GARCIA adolfo Martin
congresos y reuniones científicas
One language, multiple brains: The neurocognitive basis of English in native and non-native users
Seminario; Early Start Research Institute Seminar Series; 2014
Institución organizadora:
University of Wollongong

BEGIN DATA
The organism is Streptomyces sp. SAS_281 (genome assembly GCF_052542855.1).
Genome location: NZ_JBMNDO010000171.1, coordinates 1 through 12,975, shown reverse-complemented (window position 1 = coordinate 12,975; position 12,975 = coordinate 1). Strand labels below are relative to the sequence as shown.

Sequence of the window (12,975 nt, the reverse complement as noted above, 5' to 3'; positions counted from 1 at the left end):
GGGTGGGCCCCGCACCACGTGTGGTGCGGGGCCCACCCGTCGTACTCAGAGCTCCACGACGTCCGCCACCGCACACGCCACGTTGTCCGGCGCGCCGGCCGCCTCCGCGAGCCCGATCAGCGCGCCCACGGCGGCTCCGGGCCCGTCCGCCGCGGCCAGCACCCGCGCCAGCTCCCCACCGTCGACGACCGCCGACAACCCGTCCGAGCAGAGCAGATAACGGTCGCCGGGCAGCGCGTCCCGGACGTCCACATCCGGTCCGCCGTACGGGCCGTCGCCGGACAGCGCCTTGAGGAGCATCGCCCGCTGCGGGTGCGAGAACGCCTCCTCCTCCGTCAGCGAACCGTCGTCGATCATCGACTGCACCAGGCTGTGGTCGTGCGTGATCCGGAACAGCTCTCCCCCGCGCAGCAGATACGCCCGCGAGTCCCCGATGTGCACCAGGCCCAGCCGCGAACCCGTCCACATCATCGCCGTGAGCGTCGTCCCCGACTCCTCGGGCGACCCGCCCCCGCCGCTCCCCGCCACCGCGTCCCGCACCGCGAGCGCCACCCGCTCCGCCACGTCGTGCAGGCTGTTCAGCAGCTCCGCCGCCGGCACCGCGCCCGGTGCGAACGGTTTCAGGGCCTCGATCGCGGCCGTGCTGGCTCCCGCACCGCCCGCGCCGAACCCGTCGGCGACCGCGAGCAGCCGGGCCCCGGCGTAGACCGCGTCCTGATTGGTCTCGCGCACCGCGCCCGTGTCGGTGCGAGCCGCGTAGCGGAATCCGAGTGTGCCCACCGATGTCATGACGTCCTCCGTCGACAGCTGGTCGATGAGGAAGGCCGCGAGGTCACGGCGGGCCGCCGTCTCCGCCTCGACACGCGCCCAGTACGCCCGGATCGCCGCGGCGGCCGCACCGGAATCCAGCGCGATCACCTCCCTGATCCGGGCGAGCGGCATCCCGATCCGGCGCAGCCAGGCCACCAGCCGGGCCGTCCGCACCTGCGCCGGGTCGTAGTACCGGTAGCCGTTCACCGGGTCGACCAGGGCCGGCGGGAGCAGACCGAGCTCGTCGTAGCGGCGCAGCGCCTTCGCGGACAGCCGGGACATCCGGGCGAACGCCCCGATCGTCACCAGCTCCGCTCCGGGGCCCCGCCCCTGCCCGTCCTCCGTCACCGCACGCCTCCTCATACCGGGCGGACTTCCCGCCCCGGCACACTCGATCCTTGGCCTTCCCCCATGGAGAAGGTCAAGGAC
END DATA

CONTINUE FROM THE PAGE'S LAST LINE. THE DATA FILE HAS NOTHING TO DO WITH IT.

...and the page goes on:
English is the most widely used language worldwide. It has approximately 335 million native speakers and roughly 500 million proficient non-native users (Lewis et al., 2014). The British Council (2013) estimates that the population with at least minimal functionality in English amounts to 1,700 million individuals. While all these people can rightly be said to know and use English, their brains have appropriated such a language in different ways, at different ages, to different levels, and in most cases under the influence of varied native languages. This lecture addresses the impact of these variables on the neurocognitive representation and use of English through a review of behavioral, neuroimaging, and neurophysiological evidence (García, 2014). A final discussion aimed at linguists highlights the benefits of considering neurocognitive evidence for modeling processes in particular languages. References British Council (2013). The English Effect. A British Council Report. Online: Last access: 05/11/14. García, A. M. (2014). Neurocognitive determinants of performance variability among world-language users. Journal of World Languages 1(1), 60-77. Lewis, M. P., G. F. Simons & C. D. Fennig (eds.) (2014). Ethnologue: Languages of the World, seventeenth edition. Dallas, Texas: SIL International. Online: Last access: 05/11/14.